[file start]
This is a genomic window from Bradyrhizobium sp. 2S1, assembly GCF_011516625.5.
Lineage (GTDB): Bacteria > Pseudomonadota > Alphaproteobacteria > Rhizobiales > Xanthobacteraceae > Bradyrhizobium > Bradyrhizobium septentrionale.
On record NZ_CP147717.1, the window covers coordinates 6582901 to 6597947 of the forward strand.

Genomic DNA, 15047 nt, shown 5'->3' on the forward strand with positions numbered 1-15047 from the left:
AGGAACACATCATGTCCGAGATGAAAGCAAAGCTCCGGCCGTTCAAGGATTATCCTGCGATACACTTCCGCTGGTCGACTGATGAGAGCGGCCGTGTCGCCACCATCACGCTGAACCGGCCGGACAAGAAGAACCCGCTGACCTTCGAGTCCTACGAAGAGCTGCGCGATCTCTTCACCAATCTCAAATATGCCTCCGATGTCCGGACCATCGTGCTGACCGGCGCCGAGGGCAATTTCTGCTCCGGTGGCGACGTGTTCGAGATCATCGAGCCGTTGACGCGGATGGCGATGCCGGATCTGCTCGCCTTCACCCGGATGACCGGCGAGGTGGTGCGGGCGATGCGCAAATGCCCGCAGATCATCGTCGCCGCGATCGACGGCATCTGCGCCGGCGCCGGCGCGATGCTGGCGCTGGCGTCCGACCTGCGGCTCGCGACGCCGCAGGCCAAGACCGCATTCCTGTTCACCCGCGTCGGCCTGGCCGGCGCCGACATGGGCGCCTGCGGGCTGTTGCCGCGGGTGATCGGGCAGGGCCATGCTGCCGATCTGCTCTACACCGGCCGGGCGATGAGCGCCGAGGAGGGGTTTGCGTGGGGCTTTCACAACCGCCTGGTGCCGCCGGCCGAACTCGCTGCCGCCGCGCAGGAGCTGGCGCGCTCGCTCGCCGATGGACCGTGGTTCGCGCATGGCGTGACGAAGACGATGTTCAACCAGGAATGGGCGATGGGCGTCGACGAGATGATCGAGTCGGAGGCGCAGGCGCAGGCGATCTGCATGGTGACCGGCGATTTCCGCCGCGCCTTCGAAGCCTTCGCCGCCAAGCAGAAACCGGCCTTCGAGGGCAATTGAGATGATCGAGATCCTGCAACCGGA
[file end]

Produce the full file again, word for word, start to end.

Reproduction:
This is a genomic window from Bradyrhizobium sp. 2S1, assembly GCF_011516625.5.
Lineage (GTDB): Bacteria > Pseudomonadota > Alphaproteobacteria > Rhizobiales > Xanthobacteraceae > Bradyrhizobium > Bradyrhizobium septentrionale.
On record NZ_CP147717.1, the window covers coordinates 6582901 to 6597947 of the forward strand.

Genomic DNA, 15047 nt, shown 5'->3' on the forward strand with positions numbered 1-15047 from the left:
AGGAACACATCATGTCCGAGATGAAAGCAAAGCTCCGGCCGTTCAAGGATTATCCTGCGATACACTTCCGCTGGTCGACTGATGAGAGCGGCCGTGTCGCCACCATCACGCTGAACCGGCCGGACAAGAAGAACCCGCTGACCTTCGAGTCCTACGAAGAGCTGCGCGATCTCTTCACCAATCTCAAATATGCCTCCGATGTCCGGACCATCGTGCTGACCGGCGCCGAGGGCAATTTCTGCTCCGGTGGCGACGTGTTCGAGATCATCGAGCCGTTGACGCGGATGGCGATGCCGGATCTGCTCGCCTTCACCCGGATGACCGGCGAGGTGGTGCGGGCGATGCGCAAATGCCCGCAGATCATCGTCGCCGCGATCGACGGCATCTGCGCCGGCGCCGGCGCGATGCTGGCGCTGGCGTCCGACCTGCGGCTCGCGACGCCGCAGGCCAAGACCGCATTCCTGTTCACCCGCGTCGGCCTGGCCGGCGCCGACATGGGCGCCTGCGGGCTGTTGCCGCGGGTGATCGGGCAGGGCCATGCTGCCGATCTGCTCTACACCGGCCGGGCGATGAGCGCCGAGGAGGGGTTTGCGTGGGGCTTTCACAACCGCCTGGTGCCGCCGGCCGAACTCGCTGCCGCCGCGCAGGAGCTGGCGCGCTCGCTCGCCGATGGACCGTGGTTCGCGCATGGCGTGACGAAGACGATGTTCAACCAGGAATGGGCGATGGGCGTCGACGAGATGATCGAGTCGGAGGCGCAGGCGCAGGCGATCTGCATGGTGACCGGCGATTTCCGCCGCGCCTTCGAAGCCTTCGCCGCCAAGCAGAAACCGGCCTTCGAGGGCAATTGAGATGATCGAGATCCTGCAACCGGA